4) If using open attic as storage / work space, then you have both temperature and humidity control to consider. For storage-only temperature might not matter by itself depending on what you are planning on storing up there - but seasonal humidity buildup and possible winter condensation would definitely be a concern without positive control. In nicer climes, just a large power gable fan in the endwall and open eaves or an open window near the other end would work, though airflow and cooling would not be even. Ditto with window unit - though you have to be careful, if there are fuel-fired appliances in the garage, not to end up pressurizing/depressurizing the garage because that could cause firebox flame "rollout" or poor combustion.


5) Putting a vent panel through the dividing wall between the "room" and the attic is NOT what you want in most cases - because in that case the "room" is essentailly back to being part of the attic. If you put a fan unit exhausting the room and a sealable (say window) into the attic part as ann air intake that would work but the problem is in winter that would be cold outside equivaqlent air, and in the summer would be overheated hot attic air - exactly what you don't want, so you would want your air intake to probably be either from the hosue (basically "stealing" conditioned house air which would then be wasted outside, so not energy efficient at all), or maybe from the garage which is likely tempered relative to outside air temps - again, considering not backdrafting or force-drafting any appliances in there. Also - pulling ventilation air from the garage would be illegal in most areas because of the gasoline fume/fire travel risk - garages are supposed to be isolated from the living space venitlation.


6) Consider (assuming this would be left as-is when you sell the house) not to violate the fire protection requirements between the attic and the garage - because once you put living space (as opposed to dead storage) up there or connect it to the house by doorway or ventilation system, it has to be vully isolated from the garage by fire-rated garage ceiling and walls and such. Which might mean you need to "finish" the garage if it currently has bare stud walls. - those are allowed if there is only attic over the garage rather than nliving space, except on the partywall with the house which has to be fire-rated.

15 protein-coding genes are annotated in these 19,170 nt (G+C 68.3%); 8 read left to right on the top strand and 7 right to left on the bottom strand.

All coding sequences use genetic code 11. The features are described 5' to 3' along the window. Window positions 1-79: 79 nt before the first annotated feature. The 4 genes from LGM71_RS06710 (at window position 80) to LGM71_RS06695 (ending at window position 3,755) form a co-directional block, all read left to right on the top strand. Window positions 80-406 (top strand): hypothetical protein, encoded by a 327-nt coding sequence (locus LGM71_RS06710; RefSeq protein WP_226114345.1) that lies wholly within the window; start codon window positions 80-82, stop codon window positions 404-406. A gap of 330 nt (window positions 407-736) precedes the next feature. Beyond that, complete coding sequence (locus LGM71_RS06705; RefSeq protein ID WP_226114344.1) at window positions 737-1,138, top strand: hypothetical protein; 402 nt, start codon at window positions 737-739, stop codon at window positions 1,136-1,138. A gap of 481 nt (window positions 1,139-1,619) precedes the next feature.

7) Also - unless garage is totally fire-insulated from the attic per above, any ventilation or access door to the house has to be fire-rated - fire rated door and fire-dampers in HVAC ducting, etc.


8) A/C unit, unless you are talking just a unit to take the edge off the heat or a portable unit, could be iffy for two reasons if the temperature in the attic room is dropped significantly. First because when you run it, if the attic "room" is not totally isolated and insulated from the attic, you could easily get condensation in the room walls on the outside as humid attic air contacts the much cooler room wall and ceiling. Secondly, if insulated to avoid that problem (basically insulated like an exterior wall would be), say you have the A/C on and cool the room down. Then, once it is cool, you turn the A/C off - but have to have ventilation in the area to avoid musty smell and mildew - so that humid summer air comes into the cold room, and might condense at the walls. Not a big problem likely if temperature is not dropped more than maybe 10 degrees - but take a 90-120 degree room down to 70 say and it could be a significant issue.


9) If building a "room within an attic", be careful about potentially trapping house moisture coming up fro the house into the attic - there should be airspace under the "room" to allow moist air to escape. Also, any penetrations at that area should be well-sealed, any ceiling fixtures should be sealed at the box, and any can-type in-ceiling fixtures should be the tyhpe that is rated for insulation encapsulation - not ones requiring open air around them. Also consider any utility runs that will not be under the "room" floor - might consider relocating any wiring or ducts or such, or at least make sure they can be removed and rerun if needed for maintenance once the room floor is down.


You can find some previous questions with answers on attic ventilation and insulation issues in the Home > Roofing and Home > Insulation link in Browse Projects area at lower left.


One other thought - what is your house warranty period, if he designed it ? If 1 year, you may have time still to make a claim against the builder to have the attic ventilation issue which is being blamed for roof failure redone correctly (with ventilation), and the roof replaced - at HIS cost. If under warranty, be sure to get a written claim in within the warranty period - and if coming up soon, might file a contingent claim with the bonding company too in case the contractor does not come through with the repairs/replacement. You might need an attoreny to help with this (and attorney letters carry more weight too), and would probably need an inspection report from an Architect stipulating what code provisions were violated leading to the roof / attic issues, and some sample attic temperature readings recorded by him while still in hot part of summer.

Answered 2 years ago by LCD




Related Questions


Terms Of Use
|
Privacy Policy